As technology affords companies greater access to data, reason tells us that the potential to do greater and greater things exists. When used effectively, access to figures, flash reports, and departmental statistics can enhance a companies’ ability to fluidly make change, tied to their objectives. However, open the mail bag (or the E-Mail Inbox) of front line managers and what you’ ll often find is a jumble of unrelated reports and memos, freshly launched off the desk (or E-Mail Outbox) of someone in the Corporate Office. More and more date is becoming available, more data is circulating, and more opportunities are lost when valuable pre-planning and setting of expectations aren’t forerunners of hitting the Send key. Here are a few thoughts to prevent data meltdown in your business:
- I Exist, Therefore I Am: ...May hold true for people, but not for statistics. The merchandising group may find that more Calvin Klein size 6 dresses are being sold in a New York location, while the Illinois unit hasn’t moved any. Unless you are prepared to act on the inferences provided by the information your IT group can generate, the answer is a resounding “SoWhat?”
- Consider the ultimate objective: What is the overall goal attached to sending data? Are you sending information, or are you expecting the recipient to take specific action? If so, clearly state what you need and by when.
- Timing Is Everything: A master calendar of who is sending what from the Corporate Office to field locations seems elementary. However, the number of functional departments and the overlap of information is staggering. Look for ways to plan data release to afford the greatest impact and action possible.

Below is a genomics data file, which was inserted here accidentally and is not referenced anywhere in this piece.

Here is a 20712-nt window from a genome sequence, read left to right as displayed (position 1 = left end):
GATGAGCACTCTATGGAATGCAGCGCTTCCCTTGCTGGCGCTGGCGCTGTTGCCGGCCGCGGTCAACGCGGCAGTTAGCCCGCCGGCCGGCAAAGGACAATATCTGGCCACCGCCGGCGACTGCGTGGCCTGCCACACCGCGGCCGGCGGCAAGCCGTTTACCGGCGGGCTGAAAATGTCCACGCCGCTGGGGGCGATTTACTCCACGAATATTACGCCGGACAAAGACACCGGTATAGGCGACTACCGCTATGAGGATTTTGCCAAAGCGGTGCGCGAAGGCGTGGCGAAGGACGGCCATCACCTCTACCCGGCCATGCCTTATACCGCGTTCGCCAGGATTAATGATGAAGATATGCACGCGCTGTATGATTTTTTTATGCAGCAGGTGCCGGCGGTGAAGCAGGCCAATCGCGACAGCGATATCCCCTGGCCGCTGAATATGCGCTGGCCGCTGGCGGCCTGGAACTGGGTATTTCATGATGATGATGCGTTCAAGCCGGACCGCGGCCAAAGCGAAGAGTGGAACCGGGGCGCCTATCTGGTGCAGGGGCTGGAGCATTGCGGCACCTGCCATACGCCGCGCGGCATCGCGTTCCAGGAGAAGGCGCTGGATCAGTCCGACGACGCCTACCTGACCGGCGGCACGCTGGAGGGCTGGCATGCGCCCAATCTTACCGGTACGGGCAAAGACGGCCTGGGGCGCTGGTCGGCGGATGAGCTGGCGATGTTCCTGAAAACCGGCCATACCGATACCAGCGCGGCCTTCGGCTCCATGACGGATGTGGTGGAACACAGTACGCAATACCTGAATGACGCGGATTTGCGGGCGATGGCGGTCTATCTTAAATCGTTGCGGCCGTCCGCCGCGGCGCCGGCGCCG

- Macro or Micro, There Is a Difference: The more you tie data to the broader business issues of the company, the more managers will be able to recognize the impact of specific group and individual productivity to the overall performance of the business.
- Measure What Is Important: Ask end-users what data would make their jobs easier, and be relevant to their performance. Create a partnership to produce information clearly needed and the results will be evident in improved understanding and output.
Dazzle, Don’ t Drown: If it takes more than 10 minutes to read and evaluate, it probably isn’ t worth it. Specific, actionable information that can be gathered in minutes can make or break sales performance in a given time frame. Weighty binders with impressive spreadsheets may impress the developer, but loses the driver every time.